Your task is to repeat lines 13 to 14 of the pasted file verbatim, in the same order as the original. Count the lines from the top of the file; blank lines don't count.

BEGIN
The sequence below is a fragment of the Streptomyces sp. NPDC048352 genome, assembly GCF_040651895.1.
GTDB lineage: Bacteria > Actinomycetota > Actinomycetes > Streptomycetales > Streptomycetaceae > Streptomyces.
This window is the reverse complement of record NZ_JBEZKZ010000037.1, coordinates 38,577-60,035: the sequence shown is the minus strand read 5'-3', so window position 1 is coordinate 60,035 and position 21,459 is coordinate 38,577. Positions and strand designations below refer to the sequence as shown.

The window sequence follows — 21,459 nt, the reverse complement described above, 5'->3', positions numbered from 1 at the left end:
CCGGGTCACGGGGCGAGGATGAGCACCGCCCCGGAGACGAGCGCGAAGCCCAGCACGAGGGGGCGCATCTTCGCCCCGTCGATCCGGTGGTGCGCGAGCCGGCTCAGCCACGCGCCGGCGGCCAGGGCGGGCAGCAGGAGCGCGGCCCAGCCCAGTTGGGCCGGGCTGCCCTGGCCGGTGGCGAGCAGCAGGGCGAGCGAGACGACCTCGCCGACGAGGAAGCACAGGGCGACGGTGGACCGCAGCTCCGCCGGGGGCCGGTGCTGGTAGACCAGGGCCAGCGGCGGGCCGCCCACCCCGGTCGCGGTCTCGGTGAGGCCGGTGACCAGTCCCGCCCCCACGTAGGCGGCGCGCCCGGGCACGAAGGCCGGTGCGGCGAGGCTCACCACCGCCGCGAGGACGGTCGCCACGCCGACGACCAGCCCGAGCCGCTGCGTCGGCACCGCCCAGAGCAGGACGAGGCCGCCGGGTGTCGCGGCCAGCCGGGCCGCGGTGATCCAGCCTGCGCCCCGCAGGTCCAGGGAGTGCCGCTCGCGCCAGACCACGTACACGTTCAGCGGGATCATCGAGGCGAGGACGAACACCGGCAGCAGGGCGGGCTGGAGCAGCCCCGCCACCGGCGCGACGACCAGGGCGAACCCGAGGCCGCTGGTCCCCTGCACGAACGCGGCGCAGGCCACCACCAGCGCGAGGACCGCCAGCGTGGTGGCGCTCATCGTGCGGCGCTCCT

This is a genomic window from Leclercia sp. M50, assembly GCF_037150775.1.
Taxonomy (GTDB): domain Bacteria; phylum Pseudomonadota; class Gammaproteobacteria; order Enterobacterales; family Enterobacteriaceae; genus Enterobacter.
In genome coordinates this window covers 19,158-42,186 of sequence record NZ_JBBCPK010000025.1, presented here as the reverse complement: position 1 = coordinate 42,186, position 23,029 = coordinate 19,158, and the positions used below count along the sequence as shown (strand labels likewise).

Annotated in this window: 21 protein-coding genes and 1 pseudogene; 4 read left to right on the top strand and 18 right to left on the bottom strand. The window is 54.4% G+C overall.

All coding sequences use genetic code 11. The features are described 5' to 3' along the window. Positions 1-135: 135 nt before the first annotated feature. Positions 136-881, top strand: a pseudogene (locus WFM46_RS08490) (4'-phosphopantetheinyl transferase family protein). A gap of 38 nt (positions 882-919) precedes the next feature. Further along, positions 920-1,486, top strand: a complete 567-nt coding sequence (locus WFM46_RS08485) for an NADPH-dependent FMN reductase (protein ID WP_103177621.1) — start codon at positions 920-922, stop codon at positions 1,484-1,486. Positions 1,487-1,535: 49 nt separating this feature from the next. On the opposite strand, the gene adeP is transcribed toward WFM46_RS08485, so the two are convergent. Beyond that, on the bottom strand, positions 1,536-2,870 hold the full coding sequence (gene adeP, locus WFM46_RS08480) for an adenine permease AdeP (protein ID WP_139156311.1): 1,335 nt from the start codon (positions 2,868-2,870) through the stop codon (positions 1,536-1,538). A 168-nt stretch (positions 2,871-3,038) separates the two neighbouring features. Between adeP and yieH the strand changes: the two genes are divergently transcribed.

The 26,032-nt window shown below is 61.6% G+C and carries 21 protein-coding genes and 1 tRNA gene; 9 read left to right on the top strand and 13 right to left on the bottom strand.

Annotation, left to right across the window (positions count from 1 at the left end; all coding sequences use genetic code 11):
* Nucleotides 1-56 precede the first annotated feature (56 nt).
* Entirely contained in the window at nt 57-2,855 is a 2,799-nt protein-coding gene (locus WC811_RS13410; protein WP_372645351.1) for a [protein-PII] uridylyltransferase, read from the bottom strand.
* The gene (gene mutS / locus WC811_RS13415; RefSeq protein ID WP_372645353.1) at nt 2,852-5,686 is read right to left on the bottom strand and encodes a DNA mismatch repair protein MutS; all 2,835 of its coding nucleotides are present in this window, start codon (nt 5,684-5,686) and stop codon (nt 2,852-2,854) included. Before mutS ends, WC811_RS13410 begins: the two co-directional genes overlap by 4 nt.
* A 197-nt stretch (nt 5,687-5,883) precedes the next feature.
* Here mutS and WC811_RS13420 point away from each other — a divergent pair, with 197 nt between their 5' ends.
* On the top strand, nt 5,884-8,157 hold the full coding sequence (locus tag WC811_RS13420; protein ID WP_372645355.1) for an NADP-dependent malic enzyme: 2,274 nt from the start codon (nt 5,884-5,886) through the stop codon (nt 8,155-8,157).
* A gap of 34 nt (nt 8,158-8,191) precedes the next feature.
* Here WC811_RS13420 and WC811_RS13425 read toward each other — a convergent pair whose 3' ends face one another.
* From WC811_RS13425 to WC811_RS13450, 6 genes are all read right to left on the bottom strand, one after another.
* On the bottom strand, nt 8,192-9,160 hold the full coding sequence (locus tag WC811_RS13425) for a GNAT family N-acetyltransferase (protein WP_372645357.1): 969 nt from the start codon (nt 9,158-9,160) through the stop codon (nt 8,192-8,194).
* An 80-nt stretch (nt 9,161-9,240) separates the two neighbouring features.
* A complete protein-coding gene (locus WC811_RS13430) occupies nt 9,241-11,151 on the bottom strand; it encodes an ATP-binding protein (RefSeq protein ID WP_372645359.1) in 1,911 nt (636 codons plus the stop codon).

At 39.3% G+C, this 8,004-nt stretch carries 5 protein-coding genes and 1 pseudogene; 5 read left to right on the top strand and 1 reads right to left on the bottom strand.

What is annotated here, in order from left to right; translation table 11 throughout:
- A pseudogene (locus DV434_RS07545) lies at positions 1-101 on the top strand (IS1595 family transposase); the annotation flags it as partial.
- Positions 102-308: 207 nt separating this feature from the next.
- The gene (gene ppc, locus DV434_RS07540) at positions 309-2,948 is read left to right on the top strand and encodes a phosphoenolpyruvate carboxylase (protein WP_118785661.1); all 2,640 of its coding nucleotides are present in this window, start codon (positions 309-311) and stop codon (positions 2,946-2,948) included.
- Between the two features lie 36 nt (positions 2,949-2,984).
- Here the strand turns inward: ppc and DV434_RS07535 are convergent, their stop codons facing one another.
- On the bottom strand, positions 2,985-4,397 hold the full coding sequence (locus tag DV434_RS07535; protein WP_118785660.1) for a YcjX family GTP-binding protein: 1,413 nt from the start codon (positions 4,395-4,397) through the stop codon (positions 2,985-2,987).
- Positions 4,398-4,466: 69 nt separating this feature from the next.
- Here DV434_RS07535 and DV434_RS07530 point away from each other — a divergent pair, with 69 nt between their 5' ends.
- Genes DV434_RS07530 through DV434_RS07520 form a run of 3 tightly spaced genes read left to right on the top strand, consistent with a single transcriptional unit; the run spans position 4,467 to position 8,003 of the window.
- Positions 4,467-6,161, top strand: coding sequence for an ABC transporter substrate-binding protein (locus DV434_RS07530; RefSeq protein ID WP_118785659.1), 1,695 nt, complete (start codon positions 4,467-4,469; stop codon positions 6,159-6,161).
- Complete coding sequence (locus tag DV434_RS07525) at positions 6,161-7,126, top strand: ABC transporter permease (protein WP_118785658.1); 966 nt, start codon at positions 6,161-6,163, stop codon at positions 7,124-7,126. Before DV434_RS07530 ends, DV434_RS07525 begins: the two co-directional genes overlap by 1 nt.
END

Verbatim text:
* Nucleotides 1-56 precede the first annotated feature (56 nt).
* Entirely contained in the window at nt 57-2,855 is a 2,799-nt protein-coding gene (locus WC811_RS13410; protein WP_372645351.1) for a [protein-PII] uridylyltransferase, read from the bottom strand.